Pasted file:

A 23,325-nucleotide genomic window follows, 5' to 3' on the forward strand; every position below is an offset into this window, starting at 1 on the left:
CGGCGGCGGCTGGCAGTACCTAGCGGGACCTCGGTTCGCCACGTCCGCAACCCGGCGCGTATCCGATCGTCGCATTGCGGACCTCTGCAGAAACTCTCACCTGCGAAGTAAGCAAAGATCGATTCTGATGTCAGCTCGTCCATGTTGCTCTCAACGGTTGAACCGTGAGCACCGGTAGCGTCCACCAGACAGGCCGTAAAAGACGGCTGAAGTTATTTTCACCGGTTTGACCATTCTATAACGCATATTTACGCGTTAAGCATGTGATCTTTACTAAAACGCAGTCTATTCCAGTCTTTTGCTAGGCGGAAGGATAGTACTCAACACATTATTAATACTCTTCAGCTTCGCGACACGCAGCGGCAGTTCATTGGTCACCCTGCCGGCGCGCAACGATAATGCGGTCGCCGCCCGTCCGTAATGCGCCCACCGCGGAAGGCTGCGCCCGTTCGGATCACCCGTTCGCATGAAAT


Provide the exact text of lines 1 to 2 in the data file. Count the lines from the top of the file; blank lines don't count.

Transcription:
A 23,325-nucleotide genomic window follows, 5' to 3' on the forward strand; every position below is an offset into this window, starting at 1 on the left:
CGGCGGCGGCTGGCAGTACCTAGCGGGACCTCGGTTCGCCACGTCCGCAACCCGGCGCGTATCCGATCGTCGCATTGCGGACCTCTGCAGAAACTCTCACCTGCGAAGTAAGCAAAGATCGATTCTGATGTCAGCTCGTCCATGTTGCTCTCAACGGTTGAACCGTGAGCACCGGTAGCGTCCACCAGACAGGCCGTAAAAGACGGCTGAAGTTATTTTCACCGGTTTGACCATTCTATAACGCATATTTACGCGTTAAGCATGTGATCTTTACTAAAACGCAGTCTATTCCAGTCTTTTGCTAGGCGGAAGGATAGTACTCAACACATTATTAATACTCTTCAGCTTCGCGACACGCAGCGGCAGTTCATTGGTCACCCTGCCGGCGCGCAACGATAATGCGGTCGCCGCCCGTCCGTAATGCGCCCACCGCGGAAGGCTGCGCCCGTTCGGATCACCCGTTCGCATGAAAT